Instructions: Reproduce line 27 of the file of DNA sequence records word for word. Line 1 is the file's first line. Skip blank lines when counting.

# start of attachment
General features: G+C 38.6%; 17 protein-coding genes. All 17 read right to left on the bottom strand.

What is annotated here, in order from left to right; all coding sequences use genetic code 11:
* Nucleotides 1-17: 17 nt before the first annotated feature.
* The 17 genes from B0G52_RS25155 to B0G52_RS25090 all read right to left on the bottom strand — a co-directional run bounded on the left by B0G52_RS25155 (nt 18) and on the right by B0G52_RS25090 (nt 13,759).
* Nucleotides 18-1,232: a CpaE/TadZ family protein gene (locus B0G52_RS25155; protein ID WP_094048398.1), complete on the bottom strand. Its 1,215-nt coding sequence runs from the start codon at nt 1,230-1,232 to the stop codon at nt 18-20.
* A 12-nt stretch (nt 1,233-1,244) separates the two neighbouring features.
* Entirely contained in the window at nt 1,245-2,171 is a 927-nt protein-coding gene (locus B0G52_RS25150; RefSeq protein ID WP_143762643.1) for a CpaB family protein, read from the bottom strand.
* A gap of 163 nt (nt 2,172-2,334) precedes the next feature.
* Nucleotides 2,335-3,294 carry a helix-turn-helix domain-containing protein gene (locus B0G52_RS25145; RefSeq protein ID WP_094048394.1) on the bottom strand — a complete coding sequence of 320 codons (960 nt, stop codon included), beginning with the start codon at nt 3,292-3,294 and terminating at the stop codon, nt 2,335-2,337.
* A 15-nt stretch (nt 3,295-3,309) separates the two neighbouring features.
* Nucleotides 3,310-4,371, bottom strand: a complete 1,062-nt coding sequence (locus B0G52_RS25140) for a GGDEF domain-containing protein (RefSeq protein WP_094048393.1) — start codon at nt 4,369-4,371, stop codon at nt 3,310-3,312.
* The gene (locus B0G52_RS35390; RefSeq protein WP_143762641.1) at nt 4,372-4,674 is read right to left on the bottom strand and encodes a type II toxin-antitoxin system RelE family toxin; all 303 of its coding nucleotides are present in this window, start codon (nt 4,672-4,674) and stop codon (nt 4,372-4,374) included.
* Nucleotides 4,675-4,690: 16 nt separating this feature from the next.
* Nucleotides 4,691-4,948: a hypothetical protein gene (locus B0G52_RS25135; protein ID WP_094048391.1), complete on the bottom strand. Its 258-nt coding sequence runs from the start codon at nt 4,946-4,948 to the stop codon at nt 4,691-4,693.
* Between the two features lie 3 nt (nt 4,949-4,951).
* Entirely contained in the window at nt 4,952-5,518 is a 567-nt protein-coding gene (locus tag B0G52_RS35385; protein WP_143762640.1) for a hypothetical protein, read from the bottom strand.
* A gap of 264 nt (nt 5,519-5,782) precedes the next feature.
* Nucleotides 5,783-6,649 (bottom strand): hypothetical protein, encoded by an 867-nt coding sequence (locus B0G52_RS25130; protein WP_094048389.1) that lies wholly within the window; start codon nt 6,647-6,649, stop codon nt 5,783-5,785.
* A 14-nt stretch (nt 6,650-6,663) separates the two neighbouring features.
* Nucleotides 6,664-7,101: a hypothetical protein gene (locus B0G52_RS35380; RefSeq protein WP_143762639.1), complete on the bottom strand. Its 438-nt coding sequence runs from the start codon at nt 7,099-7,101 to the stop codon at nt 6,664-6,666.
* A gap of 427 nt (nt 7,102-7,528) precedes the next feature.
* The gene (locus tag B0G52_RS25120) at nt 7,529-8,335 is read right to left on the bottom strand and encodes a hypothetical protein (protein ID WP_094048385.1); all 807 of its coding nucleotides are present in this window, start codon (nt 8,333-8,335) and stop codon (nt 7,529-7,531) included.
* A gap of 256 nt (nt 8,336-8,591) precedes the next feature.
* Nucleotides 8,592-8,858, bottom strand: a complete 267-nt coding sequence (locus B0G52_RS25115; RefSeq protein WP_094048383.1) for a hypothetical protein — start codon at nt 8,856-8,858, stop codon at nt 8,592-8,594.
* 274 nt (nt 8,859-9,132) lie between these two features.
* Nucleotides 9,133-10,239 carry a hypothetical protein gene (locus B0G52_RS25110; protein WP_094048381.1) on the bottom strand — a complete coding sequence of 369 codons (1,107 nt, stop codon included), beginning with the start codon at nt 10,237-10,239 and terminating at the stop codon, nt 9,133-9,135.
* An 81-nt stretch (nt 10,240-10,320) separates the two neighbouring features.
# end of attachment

* An 81-nt stretch (nt 10,240-10,320) separates the two neighbouring features.